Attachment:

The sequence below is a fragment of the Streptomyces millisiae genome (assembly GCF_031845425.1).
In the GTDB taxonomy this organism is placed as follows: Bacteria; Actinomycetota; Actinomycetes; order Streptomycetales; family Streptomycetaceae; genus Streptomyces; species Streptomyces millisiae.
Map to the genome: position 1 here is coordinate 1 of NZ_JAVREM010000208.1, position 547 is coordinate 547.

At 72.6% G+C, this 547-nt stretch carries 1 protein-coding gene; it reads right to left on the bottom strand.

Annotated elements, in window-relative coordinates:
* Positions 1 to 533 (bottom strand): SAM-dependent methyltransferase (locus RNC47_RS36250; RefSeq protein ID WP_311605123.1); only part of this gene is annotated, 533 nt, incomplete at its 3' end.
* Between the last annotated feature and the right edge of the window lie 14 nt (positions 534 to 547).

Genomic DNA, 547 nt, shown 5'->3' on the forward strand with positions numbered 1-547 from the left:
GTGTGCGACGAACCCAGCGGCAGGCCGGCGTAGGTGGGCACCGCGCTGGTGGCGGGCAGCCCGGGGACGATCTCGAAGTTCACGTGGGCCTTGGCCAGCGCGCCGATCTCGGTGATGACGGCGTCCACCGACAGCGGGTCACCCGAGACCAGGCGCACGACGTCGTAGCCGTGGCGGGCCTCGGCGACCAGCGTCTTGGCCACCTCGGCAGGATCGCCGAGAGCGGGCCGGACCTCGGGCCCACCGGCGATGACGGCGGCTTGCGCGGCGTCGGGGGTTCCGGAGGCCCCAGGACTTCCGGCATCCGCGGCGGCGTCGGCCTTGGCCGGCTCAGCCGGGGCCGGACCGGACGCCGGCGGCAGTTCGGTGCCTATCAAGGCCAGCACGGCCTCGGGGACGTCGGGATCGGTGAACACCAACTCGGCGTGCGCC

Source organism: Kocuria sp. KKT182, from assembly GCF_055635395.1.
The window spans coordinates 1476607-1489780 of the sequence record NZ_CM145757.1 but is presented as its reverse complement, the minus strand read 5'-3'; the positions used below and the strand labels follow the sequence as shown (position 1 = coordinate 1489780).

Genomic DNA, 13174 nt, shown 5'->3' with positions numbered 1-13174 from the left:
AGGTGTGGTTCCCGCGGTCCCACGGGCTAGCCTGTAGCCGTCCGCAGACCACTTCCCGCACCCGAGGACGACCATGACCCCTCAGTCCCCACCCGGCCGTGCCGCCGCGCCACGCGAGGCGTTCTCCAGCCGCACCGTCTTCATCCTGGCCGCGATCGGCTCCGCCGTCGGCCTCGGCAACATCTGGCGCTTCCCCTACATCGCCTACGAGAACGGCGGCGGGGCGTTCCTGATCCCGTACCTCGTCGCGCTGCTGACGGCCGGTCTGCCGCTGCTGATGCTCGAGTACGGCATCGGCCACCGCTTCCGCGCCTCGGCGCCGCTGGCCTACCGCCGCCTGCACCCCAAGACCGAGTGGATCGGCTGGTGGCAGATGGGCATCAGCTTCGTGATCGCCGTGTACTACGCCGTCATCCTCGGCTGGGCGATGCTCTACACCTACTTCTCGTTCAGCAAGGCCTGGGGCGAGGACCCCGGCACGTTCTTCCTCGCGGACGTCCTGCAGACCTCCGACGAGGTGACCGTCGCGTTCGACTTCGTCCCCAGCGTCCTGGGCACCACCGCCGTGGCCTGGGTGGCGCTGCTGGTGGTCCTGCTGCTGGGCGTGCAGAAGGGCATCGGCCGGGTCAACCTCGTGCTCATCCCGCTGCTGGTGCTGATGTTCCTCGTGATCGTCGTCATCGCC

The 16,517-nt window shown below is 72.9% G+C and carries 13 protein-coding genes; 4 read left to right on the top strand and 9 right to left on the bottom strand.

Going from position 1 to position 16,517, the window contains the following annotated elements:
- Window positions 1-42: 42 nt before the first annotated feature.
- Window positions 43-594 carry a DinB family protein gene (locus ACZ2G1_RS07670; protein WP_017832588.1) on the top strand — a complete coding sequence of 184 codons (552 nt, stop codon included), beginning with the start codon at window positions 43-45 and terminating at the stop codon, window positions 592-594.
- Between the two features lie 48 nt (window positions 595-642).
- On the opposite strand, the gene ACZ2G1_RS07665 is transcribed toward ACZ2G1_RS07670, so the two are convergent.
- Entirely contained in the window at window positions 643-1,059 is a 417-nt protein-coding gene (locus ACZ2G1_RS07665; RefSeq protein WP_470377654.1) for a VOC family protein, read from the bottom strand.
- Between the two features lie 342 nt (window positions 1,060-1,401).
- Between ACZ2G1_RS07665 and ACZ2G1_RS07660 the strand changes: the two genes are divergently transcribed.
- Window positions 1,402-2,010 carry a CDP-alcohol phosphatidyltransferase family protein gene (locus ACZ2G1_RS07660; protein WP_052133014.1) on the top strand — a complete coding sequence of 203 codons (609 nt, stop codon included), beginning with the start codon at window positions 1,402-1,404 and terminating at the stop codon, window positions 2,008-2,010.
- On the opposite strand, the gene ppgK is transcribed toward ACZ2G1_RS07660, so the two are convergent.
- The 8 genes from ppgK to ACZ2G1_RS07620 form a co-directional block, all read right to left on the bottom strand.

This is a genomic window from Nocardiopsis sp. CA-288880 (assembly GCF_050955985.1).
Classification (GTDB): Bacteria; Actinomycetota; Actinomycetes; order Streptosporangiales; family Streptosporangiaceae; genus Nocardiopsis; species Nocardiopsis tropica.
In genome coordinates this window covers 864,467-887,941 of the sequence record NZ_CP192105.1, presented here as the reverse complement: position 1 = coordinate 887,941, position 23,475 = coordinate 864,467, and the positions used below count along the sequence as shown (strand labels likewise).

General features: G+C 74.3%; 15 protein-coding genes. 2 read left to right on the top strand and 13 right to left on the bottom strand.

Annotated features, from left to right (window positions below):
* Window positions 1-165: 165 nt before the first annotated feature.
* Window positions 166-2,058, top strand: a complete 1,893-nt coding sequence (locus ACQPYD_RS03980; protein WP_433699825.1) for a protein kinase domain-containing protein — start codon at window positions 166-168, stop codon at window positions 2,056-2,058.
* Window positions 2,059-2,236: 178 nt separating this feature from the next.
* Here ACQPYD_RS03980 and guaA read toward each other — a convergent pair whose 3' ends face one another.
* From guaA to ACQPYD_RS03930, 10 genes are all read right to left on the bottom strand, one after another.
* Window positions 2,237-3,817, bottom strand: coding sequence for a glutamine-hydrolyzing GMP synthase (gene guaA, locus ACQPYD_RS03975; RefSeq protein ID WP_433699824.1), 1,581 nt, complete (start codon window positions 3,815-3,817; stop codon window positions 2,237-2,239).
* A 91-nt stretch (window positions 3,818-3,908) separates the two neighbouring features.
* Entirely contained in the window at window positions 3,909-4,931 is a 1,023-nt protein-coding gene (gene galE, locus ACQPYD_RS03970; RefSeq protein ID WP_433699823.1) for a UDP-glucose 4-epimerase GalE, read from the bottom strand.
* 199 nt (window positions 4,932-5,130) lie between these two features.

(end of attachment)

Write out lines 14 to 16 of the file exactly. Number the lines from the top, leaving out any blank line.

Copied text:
The 16,517-nt window shown below is 72.9% G+C and carries 13 protein-coding genes; 4 read left to right on the top strand and 9 right to left on the bottom strand.

Going from position 1 to position 16,517, the window contains the following annotated elements:
- Window positions 1-42: 42 nt before the first annotated feature.